After Jesus was baptized, he came up from the water and behold, the heavens were opened (for him), and he saw the Spirit of God descending like a dove (and) coming upon him. And a voice came from the heavens, saying, "This is my beloved Son, with whom I am well pleased."
Fun! I was surfing Blogger's Blogs of Note earlier this week and one of them was the Santa Claus Blog: Periodic Updates From North Pole, Inc. Chairman & CEO Santa Claus. The entry I read said that he and Mrs. Claus were off to a vacation in Maui and that when he comes back, he'll be negotiating with the CEOs of toy companies (for supplies) and with various governments (air space issues). So I left Santa a note, wishing him an enjoyable vacation, good luck with the negotiations, and reminding him to visit the Philippines more often this year. And dear, dear Santa emailed me back!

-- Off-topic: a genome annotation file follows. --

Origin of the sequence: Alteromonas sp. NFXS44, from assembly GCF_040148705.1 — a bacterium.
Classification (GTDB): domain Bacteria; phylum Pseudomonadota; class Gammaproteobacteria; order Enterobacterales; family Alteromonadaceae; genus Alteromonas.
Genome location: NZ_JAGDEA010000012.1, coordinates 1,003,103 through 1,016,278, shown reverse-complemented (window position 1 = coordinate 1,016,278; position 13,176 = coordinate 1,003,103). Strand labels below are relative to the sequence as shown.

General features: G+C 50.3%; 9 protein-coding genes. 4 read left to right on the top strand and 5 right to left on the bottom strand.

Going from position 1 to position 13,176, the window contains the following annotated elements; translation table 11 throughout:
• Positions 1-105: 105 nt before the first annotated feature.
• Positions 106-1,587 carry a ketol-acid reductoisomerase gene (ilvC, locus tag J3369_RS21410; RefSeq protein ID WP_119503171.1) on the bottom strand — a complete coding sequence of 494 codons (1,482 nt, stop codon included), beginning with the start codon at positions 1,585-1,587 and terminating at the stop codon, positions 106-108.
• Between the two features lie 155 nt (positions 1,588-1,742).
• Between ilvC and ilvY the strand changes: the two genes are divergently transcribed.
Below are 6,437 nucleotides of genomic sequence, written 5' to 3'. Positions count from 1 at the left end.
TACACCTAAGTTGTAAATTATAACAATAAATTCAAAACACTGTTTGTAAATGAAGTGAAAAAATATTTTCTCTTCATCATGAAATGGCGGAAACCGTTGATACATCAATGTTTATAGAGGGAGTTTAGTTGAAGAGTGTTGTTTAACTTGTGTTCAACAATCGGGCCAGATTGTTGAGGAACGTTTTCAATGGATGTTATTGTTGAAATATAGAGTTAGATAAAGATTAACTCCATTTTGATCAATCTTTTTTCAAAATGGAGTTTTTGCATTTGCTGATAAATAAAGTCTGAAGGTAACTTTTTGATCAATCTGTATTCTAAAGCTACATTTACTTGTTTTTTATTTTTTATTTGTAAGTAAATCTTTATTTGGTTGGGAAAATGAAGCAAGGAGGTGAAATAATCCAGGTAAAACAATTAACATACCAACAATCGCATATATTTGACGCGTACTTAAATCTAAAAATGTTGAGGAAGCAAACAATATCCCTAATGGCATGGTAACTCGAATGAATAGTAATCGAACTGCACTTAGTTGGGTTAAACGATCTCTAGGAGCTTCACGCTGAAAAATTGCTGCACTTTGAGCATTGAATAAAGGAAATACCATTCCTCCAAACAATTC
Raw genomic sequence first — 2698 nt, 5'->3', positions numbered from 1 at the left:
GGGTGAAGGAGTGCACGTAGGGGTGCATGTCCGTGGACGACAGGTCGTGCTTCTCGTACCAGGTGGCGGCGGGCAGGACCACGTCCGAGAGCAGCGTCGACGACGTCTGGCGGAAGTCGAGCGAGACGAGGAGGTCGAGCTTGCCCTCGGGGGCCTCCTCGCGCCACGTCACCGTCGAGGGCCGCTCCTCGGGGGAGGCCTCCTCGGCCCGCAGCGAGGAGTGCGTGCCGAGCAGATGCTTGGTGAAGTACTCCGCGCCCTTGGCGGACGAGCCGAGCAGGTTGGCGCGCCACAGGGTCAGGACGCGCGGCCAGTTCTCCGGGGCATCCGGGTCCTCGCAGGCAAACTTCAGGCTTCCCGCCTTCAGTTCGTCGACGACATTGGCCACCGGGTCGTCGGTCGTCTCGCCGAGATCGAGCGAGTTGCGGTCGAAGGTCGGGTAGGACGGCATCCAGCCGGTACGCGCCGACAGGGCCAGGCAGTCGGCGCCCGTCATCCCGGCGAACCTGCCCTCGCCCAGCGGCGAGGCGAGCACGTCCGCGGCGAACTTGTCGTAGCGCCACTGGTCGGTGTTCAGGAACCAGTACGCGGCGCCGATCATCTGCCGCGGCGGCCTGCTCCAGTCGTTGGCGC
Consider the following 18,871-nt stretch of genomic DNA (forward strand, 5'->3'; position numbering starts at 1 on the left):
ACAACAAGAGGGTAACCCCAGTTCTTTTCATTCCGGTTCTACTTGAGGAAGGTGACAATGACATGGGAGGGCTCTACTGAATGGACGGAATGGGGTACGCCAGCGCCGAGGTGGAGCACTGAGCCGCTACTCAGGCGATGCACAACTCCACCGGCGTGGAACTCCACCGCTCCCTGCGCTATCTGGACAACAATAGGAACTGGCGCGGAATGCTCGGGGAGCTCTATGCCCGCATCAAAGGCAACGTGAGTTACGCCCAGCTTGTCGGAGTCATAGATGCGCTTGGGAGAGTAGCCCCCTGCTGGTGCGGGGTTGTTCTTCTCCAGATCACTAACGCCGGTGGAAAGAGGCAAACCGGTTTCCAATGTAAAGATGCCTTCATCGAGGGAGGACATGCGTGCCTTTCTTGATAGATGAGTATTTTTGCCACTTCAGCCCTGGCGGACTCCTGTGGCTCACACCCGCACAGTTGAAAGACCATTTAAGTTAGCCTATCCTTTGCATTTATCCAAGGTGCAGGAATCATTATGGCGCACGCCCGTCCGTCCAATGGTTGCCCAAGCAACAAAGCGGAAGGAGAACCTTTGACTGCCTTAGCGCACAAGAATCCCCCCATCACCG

I grew up with that tag line, and I think it really must have brainwashed me because now, Hallmark e-cards are the only ones I send to family and friends abroad. They have e-cards for every occasion, every milestone, and "just because." There are traditional and classic designs, cartoons, graphic illustrations, beautiful photos—and many of them are interactive.
My love affair with mint and eucalyptus is not limited to shampoo. I especially love it in soap. Unfortunately, I have yet to see any in supermarkets. I am lucky that we have a friend that makes handcrafted soap—Annomi Soapworks—and several of his variants have mint or eucalyptus: Eucalyptus Lavender, Peppermint Scrubby, Minty Lavender and Blue Mint Swirl. Some are smooth, some scrubby. He usually only frequents bazaars, but he lives close enough to us that we can go to his house if I want to buy some.
Like the shampoo, it's the sensation of coolness that I adore. Especially in one particular area. Which area, you'll have to try mint soap yourself because I am not mentioning it here. Let's just say that sensual is definitely the word you'll be using to describe it too.
I suffer from seborrhea / seborrheic dermatitis, thankfully only on a particular spot on my scalp, near the nape. (For you lucky ones who have no idea what seborrhea is, read the article on MedicineNet.com—just don't laugh!)